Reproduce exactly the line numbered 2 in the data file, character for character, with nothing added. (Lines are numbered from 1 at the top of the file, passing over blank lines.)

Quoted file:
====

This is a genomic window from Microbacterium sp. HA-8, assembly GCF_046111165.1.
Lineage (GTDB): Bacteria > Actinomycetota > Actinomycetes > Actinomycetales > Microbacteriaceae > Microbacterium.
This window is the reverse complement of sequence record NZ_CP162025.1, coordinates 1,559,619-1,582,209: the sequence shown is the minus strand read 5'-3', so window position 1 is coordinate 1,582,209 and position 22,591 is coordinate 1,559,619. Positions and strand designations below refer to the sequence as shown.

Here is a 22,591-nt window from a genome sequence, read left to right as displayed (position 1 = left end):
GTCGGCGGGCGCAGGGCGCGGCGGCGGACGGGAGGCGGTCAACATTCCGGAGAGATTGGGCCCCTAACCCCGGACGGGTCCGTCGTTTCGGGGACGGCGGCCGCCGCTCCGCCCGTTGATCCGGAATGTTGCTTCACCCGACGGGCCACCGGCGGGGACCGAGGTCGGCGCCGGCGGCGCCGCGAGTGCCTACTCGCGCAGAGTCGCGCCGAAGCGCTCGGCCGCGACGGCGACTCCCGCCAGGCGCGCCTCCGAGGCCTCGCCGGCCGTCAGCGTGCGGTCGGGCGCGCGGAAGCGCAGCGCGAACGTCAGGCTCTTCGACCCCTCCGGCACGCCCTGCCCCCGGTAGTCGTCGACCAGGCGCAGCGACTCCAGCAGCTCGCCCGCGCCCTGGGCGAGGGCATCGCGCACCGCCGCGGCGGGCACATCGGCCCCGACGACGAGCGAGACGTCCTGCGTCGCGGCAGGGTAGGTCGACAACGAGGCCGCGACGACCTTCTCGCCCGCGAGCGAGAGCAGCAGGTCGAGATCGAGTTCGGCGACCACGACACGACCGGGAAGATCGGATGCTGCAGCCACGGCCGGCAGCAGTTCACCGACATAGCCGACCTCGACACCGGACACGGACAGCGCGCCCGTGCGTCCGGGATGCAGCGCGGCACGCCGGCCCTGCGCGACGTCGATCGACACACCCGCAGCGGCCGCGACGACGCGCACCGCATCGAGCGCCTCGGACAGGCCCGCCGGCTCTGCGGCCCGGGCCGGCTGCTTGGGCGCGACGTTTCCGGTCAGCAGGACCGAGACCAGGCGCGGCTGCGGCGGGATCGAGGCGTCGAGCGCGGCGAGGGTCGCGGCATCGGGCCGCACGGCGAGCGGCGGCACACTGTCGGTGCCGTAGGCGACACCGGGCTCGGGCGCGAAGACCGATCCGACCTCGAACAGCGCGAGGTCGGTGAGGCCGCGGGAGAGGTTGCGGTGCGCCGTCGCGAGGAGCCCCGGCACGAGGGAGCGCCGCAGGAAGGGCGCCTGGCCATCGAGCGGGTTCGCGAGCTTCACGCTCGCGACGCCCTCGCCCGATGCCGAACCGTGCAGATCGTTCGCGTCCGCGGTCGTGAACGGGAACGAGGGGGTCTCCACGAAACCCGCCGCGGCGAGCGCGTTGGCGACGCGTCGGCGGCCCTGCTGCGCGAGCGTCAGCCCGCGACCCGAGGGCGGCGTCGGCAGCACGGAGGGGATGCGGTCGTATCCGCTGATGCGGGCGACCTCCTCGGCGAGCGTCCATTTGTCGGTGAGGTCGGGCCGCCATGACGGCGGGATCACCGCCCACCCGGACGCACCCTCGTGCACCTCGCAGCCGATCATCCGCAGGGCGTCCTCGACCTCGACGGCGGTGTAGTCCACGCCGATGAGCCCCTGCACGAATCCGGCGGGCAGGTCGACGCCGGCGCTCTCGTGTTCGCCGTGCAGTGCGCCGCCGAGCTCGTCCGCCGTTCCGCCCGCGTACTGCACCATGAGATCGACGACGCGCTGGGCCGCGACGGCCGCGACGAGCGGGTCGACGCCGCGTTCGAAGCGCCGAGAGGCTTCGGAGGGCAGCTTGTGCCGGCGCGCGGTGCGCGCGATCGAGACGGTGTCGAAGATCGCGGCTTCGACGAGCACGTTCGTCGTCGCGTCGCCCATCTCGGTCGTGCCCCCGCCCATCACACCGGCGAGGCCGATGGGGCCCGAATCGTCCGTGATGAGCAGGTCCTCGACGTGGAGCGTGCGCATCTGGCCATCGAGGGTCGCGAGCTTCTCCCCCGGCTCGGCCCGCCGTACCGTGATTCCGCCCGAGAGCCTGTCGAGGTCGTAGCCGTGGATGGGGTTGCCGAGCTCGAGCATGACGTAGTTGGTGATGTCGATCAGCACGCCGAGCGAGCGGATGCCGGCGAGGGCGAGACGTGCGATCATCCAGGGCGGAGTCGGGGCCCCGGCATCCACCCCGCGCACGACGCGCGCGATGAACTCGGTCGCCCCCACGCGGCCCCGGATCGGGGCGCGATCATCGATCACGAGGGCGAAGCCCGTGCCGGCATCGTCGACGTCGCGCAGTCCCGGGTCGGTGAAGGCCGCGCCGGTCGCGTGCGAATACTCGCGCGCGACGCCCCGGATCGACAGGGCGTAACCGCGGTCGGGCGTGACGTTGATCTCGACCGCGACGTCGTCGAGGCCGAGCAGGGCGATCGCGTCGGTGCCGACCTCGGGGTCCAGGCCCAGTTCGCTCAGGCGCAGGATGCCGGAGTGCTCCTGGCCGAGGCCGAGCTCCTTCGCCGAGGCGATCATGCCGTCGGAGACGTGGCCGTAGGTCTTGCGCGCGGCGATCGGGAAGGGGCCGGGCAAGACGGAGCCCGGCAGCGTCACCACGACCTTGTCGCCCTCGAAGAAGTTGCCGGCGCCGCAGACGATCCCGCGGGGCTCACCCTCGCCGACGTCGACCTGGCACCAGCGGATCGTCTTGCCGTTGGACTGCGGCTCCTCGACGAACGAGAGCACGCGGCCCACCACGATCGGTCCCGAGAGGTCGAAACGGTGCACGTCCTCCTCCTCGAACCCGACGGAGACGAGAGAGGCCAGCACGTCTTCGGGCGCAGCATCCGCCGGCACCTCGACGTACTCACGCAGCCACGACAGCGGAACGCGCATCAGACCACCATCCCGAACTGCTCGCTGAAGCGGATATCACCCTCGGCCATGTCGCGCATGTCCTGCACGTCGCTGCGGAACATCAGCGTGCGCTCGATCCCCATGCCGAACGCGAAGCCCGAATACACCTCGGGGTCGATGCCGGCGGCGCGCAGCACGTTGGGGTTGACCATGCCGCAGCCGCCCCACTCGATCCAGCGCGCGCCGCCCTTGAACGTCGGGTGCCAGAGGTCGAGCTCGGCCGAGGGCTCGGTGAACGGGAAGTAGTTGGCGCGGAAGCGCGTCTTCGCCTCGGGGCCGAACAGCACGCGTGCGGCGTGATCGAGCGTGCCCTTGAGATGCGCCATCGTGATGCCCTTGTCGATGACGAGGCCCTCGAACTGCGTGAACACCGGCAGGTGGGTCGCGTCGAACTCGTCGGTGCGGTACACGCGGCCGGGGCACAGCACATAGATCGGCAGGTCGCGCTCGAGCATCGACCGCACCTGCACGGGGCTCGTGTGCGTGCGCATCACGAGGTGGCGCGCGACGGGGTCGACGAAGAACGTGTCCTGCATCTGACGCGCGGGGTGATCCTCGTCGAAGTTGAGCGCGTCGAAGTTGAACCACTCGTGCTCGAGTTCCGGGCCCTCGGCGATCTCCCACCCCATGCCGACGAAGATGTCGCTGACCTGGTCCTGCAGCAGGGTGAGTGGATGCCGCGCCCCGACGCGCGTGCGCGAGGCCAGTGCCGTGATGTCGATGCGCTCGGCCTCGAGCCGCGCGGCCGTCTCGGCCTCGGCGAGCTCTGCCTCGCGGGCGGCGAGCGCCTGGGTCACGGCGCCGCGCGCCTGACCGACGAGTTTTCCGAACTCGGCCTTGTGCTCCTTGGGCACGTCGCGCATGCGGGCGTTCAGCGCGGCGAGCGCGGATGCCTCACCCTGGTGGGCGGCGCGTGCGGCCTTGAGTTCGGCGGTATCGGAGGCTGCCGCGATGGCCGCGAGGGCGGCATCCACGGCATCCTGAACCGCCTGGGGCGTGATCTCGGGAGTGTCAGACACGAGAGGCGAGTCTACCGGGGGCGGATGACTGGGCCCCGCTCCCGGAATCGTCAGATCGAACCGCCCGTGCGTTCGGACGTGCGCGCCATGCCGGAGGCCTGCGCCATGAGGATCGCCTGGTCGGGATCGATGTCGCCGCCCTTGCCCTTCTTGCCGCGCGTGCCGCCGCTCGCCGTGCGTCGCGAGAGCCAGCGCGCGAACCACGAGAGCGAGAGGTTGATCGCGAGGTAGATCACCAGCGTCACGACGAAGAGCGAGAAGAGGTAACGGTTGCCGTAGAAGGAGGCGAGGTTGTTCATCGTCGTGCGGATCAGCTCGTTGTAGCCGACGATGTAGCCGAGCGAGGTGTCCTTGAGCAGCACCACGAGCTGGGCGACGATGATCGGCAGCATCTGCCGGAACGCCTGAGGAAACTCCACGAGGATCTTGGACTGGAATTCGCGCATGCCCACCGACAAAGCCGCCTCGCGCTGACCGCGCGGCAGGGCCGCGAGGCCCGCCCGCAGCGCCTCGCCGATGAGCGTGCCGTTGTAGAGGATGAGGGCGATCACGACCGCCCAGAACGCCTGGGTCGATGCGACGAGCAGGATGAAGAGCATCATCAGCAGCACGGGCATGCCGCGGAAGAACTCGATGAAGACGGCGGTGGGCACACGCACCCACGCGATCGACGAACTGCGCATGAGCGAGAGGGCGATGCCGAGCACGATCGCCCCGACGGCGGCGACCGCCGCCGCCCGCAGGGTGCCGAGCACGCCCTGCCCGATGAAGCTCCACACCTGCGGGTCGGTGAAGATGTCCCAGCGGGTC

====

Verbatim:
Lineage (GTDB): Bacteria > Actinomycetota > Actinomycetes > Actinomycetales > Microbacteriaceae > Microbacterium.